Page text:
Drawing on the “Seven Principles for Good Practice in Undergraduate Education” (Chickering & Gamson, 1987), and our experiences of teaching a graduate-level project management course online in the past decade, this paper presents a practical framework to evaluate online teaching, and lessons learned for online instruction that correspond to the framework. The Seven Principles have been widely used as a framework to evaluate teaching quality in higher education since 1987 (McCabe & Meuter, 2011). Although the framework was originally designed for evaluating face-to-face instruction, it has emerged as an accepted rubric for evaluating effective online instruction in recent years (Graham et al., 2001; Tirrell & Quick, 2012). While to a great extent good teaching is good teaching, teaching online is different from teaching in a classroom in the sense that online instruction requires more effective integration of technologies and learning. To include this unique aspect of online teaching, we extended the seven principles framework by adding a principle about learning technology applications, and named the extended framework Eight Principles of Effective Online Teaching.

Specifically, in this paper, we will first explain the eight principles used in the framework, followed by illustrating how we used it to evaluate our online teaching, and discussing what related best practices were identified based on our decade-long online teaching experience.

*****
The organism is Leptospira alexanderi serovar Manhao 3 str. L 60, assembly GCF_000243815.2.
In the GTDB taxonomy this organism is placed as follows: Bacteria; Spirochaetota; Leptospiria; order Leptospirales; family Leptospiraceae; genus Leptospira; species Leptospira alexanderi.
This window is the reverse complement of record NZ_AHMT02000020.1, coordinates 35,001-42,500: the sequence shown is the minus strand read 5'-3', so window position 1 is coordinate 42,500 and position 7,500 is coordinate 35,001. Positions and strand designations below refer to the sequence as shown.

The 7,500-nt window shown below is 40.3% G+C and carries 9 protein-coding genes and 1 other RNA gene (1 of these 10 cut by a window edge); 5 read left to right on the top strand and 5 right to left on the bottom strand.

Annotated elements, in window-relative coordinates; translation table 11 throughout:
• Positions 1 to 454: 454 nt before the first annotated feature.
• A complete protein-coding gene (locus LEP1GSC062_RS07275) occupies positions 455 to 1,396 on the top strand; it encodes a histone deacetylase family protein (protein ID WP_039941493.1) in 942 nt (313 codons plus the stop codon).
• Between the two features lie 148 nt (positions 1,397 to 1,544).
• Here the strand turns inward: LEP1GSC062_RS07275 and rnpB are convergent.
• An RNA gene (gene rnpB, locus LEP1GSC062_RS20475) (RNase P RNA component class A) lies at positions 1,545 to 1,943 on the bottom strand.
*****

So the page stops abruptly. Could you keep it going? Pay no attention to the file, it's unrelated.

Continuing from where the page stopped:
2. Literature Review: Eight Principles of Effective Online Teaching Framework

The first seven principles in the framework are from Chickering and Gamson’s Seven Principles for Good Practice in Undergraduate Education (1987). We added the eighth principle, technology application, in the framework as we considered it is a unique aspect of online education. The following part outlines each of the principles. Figure 1 summarizes the eight principles framework..

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About the Authors


John Cable

Director, Project Management Center for Excellence
University of Maryland, College Park, MD, USA

 




John Cable